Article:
ZRP bans weapons in Harare, Prohibits catapults, machetes, axes, knobkerries, swords, knives, daggers
Zimbabwe Police bans protests and weapons in Harare
Following the disturbances that were triggered by the ban on demonstrations in Harare’s central business district, the Zimbabwe Republic Police (ZRP) has with immediate effect banned the carrying of dangerous weapons within the city’s CBD for two months until 2 December 2016.
The Officer Commanding Police Harare Central District, Chief Superintendent Newbert Saunyama, in terms of section 14 (1) of POSA issued an order banning the public from carrying weapons in Harare. The ban covers the area that was covered by the demonstrations ban announced earlier under SI 101A.
In a police stamped soft copy of the order which is in possession of Zim News superintendent Saunyama says that ZRP believes on reasonable grounds that the carrying of weapons in public may cause public disorder.
“The carrying in public whether openly or by concealment in a public place or public thoroughfare or public display of any of the following weapons or items capable of use as weapons catapults, machetes, axes, knobkerries, swords, knives or daggers.”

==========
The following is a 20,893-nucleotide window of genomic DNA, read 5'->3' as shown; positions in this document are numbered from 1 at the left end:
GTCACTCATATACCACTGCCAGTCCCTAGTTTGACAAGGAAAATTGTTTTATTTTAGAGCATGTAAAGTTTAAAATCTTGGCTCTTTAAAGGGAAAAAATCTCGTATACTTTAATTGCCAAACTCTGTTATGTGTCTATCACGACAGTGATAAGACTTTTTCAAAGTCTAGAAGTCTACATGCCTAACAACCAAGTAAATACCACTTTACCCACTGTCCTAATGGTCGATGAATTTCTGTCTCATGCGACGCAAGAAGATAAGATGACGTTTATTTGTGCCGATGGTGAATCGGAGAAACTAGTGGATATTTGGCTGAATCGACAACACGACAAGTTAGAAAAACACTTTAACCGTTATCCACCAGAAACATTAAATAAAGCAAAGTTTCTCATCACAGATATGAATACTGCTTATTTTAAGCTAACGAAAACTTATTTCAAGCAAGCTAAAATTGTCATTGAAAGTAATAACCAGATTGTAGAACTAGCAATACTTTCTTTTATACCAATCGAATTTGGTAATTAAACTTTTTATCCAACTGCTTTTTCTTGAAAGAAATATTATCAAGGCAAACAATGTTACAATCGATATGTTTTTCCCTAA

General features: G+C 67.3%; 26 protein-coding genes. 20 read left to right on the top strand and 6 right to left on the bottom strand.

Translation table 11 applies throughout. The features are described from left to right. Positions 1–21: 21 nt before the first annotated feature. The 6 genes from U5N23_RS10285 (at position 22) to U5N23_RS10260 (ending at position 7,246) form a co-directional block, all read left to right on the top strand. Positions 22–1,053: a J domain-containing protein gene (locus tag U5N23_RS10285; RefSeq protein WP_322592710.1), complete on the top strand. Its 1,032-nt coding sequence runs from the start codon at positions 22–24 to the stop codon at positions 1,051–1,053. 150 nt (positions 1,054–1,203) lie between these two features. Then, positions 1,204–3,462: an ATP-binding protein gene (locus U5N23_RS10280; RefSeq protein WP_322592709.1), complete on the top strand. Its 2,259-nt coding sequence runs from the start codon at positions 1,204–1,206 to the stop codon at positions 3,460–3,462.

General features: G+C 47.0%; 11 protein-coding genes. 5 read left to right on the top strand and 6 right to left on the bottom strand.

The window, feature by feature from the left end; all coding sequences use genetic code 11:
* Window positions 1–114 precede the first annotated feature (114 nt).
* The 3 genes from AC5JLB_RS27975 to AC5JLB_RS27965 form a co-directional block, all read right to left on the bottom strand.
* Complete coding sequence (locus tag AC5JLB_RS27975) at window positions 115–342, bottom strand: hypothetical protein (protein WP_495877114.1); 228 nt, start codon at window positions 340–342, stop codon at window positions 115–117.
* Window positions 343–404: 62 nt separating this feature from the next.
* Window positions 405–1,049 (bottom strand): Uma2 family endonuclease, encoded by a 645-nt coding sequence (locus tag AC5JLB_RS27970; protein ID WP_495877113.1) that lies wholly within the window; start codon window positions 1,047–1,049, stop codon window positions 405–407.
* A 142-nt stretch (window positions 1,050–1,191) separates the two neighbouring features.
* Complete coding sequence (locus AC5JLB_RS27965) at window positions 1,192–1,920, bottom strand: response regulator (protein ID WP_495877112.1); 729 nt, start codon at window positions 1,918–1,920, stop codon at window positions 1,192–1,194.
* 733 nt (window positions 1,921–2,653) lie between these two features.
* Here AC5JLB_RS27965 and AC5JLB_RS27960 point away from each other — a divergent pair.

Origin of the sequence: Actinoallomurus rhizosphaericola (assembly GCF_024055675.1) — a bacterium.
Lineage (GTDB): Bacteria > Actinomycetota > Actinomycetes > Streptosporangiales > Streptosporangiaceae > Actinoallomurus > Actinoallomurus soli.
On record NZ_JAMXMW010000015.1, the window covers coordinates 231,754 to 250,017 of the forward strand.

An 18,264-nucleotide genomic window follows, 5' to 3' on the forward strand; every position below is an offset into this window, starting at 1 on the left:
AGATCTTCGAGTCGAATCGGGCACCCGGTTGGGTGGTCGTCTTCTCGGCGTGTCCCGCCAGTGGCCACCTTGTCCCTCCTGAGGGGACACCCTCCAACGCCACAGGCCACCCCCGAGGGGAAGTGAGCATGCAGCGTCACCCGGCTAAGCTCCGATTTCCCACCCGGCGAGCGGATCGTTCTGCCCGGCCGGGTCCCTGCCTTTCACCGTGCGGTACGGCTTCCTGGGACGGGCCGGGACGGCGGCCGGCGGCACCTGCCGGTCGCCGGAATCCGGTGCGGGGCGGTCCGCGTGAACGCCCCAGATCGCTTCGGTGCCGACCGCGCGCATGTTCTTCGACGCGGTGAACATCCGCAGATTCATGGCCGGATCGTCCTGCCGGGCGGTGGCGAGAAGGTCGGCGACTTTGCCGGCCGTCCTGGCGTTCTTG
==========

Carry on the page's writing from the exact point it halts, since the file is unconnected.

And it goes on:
“Traditional weapon whatsoever that is likely to cause public disorder or a breach of the peace, hereby issue an order prohibiting the carrying of such weapons in the area or any part thereof for a period not exceeding three months, that is from 2 September 2016 to 2 December 2016,” reads the order.
The demonstrations ban was however not followed as protests went on, in direct contravention with the order recently, when High Court judge Priscilla Chigumba deferred her judgement urging the lawyers to outline their points of arguments before she dismissed ban as unconstitutional and suspended it altogether, when she finally heard the matter on Wednesday 7 September 2016.
Justice Chigumba had also given the state 7 working days to rectify the defects in the publication of SI101A.
The courts’ allowing of the demos to carry on before Justice Chigumba’s ruling saw the judiciary face the wrath of President Robert Mugabe, who slammed at the judges for allowing such demonstrations against his government to happen. The president described the judges as being reckless and negligent in their action.
However, the country’s Attorney General Advocate Prince Machaya has since challenged Justice Chigumba’s judgement that declared the ban unconstitutional, and his office have filed some affidavits with the High Court backing the SI 101A.